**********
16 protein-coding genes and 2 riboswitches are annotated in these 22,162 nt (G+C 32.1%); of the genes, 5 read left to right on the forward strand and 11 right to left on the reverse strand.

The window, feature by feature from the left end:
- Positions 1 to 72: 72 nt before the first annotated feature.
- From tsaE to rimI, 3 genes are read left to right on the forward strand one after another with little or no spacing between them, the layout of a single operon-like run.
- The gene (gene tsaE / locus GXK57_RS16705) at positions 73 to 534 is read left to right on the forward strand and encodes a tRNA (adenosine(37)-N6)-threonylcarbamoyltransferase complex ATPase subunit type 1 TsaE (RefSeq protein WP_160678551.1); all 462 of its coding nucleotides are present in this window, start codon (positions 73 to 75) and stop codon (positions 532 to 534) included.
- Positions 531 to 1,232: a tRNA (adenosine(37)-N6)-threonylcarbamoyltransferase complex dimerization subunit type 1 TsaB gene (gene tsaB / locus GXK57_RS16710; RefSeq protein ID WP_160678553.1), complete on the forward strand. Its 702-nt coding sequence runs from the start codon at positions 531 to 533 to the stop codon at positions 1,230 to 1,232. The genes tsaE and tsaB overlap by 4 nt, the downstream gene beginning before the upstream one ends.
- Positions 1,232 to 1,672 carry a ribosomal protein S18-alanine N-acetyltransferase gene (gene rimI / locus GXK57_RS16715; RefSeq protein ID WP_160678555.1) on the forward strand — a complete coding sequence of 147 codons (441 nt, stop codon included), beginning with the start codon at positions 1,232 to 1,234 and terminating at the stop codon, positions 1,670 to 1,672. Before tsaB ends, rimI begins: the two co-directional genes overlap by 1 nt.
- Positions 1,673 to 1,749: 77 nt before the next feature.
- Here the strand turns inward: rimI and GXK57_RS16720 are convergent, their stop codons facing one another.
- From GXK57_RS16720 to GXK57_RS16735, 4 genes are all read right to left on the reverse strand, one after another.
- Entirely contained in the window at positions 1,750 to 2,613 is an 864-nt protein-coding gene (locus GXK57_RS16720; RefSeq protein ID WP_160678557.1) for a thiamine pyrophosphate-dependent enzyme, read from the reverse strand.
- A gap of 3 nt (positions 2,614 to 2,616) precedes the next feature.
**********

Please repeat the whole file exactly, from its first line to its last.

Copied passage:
16 protein-coding genes and 2 riboswitches are annotated in these 22,162 nt (G+C 32.1%); of the genes, 5 read left to right on the forward strand and 11 right to left on the reverse strand.

The window, feature by feature from the left end:
- Positions 1 to 72: 72 nt before the first annotated feature.
- From tsaE to rimI, 3 genes are read left to right on the forward strand one after another with little or no spacing between them, the layout of a single operon-like run.
- The gene (gene tsaE / locus GXK57_RS16705) at positions 73 to 534 is read left to right on the forward strand and encodes a tRNA (adenosine(37)-N6)-threonylcarbamoyltransferase complex ATPase subunit type 1 TsaE (RefSeq protein WP_160678551.1); all 462 of its coding nucleotides are present in this window, start codon (positions 73 to 75) and stop codon (positions 532 to 534) included.
- Positions 531 to 1,232: a tRNA (adenosine(37)-N6)-threonylcarbamoyltransferase complex dimerization subunit type 1 TsaB gene (gene tsaB / locus GXK57_RS16710; RefSeq protein ID WP_160678553.1), complete on the forward strand. Its 702-nt coding sequence runs from the start codon at positions 531 to 533 to the stop codon at positions 1,230 to 1,232. The genes tsaE and tsaB overlap by 4 nt, the downstream gene beginning before the upstream one ends.
- Positions 1,232 to 1,672 carry a ribosomal protein S18-alanine N-acetyltransferase gene (gene rimI / locus GXK57_RS16715; RefSeq protein ID WP_160678555.1) on the forward strand — a complete coding sequence of 147 codons (441 nt, stop codon included), beginning with the start codon at positions 1,232 to 1,234 and terminating at the stop codon, positions 1,670 to 1,672. Before tsaB ends, rimI begins: the two co-directional genes overlap by 1 nt.
- Positions 1,673 to 1,749: 77 nt before the next feature.
- Here the strand turns inward: rimI and GXK57_RS16720 are convergent, their stop codons facing one another.
- From GXK57_RS16720 to GXK57_RS16735, 4 genes are all read right to left on the reverse strand, one after another.
- Entirely contained in the window at positions 1,750 to 2,613 is an 864-nt protein-coding gene (locus GXK57_RS16720; RefSeq protein ID WP_160678557.1) for a thiamine pyrophosphate-dependent enzyme, read from the reverse strand.
- A gap of 3 nt (positions 2,614 to 2,616) precedes the next feature.